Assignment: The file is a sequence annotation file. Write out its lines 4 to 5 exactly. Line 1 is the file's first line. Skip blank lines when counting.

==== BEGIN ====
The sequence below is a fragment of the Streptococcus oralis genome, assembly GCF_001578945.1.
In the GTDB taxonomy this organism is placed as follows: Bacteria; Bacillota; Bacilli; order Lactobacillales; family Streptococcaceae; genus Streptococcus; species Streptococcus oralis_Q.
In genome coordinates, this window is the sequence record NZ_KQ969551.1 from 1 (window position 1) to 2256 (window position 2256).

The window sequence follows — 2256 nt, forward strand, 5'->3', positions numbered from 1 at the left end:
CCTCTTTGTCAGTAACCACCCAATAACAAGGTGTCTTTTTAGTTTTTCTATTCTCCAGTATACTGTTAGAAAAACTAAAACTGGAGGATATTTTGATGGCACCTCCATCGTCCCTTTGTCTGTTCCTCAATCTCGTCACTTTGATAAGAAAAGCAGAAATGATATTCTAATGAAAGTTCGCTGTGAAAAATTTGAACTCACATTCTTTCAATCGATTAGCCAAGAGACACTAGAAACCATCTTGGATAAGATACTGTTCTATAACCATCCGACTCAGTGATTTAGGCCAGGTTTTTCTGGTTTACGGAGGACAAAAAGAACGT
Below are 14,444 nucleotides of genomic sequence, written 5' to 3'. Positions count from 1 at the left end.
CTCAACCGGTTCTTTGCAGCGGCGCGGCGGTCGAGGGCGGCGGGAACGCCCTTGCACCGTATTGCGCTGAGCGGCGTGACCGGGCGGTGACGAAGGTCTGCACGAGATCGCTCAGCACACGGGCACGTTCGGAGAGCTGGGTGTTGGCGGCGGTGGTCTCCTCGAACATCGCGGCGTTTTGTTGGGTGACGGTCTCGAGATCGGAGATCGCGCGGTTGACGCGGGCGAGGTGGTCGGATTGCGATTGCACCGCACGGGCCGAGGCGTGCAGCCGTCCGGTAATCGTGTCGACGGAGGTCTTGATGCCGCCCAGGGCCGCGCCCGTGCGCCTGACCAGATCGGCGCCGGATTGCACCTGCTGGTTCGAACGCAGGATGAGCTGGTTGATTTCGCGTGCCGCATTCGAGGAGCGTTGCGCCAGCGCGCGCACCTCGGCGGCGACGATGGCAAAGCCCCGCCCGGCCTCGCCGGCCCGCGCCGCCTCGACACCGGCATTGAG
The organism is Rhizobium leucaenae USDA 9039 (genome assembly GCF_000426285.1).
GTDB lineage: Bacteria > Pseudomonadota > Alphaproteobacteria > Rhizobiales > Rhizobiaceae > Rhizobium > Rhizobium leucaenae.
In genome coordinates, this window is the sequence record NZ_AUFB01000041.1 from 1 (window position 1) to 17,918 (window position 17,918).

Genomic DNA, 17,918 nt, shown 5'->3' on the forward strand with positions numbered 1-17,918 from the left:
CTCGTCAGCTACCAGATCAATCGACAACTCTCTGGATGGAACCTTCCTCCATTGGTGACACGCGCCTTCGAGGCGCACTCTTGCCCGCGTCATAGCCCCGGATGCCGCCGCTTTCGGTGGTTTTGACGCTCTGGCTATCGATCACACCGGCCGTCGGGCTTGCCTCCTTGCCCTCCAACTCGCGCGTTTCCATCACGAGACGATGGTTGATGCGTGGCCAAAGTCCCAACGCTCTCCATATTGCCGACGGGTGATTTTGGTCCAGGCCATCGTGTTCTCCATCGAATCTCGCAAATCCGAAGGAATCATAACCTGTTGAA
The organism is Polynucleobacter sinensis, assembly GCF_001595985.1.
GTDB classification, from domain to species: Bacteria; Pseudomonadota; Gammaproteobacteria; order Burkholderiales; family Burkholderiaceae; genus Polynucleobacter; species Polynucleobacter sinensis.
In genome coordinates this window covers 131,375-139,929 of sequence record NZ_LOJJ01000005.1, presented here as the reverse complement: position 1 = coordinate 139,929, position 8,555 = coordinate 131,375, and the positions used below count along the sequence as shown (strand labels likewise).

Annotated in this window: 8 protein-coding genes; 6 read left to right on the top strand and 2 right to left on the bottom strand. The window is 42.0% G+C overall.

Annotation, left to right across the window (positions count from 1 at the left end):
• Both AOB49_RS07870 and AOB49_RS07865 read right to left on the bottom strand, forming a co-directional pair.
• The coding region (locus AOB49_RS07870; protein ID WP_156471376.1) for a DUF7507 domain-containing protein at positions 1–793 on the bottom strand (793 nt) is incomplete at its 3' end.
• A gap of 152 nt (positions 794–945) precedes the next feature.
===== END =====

The window sequence follows — 2256 nt, forward strand, 5'->3', positions numbered from 1 at the left end:
CCTCTTTGTCAGTAACCACCCAATAACAAGGTGTCTTTTTAGTTTTTCTATTCTCCAGTATACTGTTAGAAAAACTAAAACTGGAGGATATTTTGATGGCACCTCCATCGTCCCTTTGTCTGTTCCTCAATCTCGTCACTTTGATAAGAAAAGCAGAAATGATATTCTAATGAAAGTTCGCTGTGAAAAATTTGAACTCACATTCTTTCAATCGATTAGCCAAGAGACACTAGAAACCATCTTGGATAAGATACTGTTCTATAACCATCCGACTCAGTGATTTAGGCCAGGTTTTTCTGGTTTACGGAGGACAAAAAGAACGT